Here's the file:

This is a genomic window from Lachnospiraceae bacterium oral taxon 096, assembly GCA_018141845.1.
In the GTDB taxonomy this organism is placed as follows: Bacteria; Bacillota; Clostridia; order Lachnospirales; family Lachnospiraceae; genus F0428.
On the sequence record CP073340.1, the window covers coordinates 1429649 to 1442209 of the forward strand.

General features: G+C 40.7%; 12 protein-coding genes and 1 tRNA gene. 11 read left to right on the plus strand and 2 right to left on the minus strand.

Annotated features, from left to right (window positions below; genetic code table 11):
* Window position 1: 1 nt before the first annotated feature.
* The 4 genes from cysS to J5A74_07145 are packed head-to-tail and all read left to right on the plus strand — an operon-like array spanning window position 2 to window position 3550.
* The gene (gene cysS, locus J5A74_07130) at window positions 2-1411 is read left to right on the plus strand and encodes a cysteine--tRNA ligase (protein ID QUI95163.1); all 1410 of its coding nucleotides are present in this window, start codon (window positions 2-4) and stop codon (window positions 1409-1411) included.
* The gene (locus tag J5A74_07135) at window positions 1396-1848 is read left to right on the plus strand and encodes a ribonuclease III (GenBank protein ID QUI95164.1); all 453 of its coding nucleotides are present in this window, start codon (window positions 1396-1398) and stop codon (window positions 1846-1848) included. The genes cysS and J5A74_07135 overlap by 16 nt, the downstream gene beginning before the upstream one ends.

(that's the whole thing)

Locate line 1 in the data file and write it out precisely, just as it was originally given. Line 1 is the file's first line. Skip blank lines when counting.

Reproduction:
This is a genomic window from Lachnospiraceae bacterium oral taxon 096, assembly GCA_018141845.1.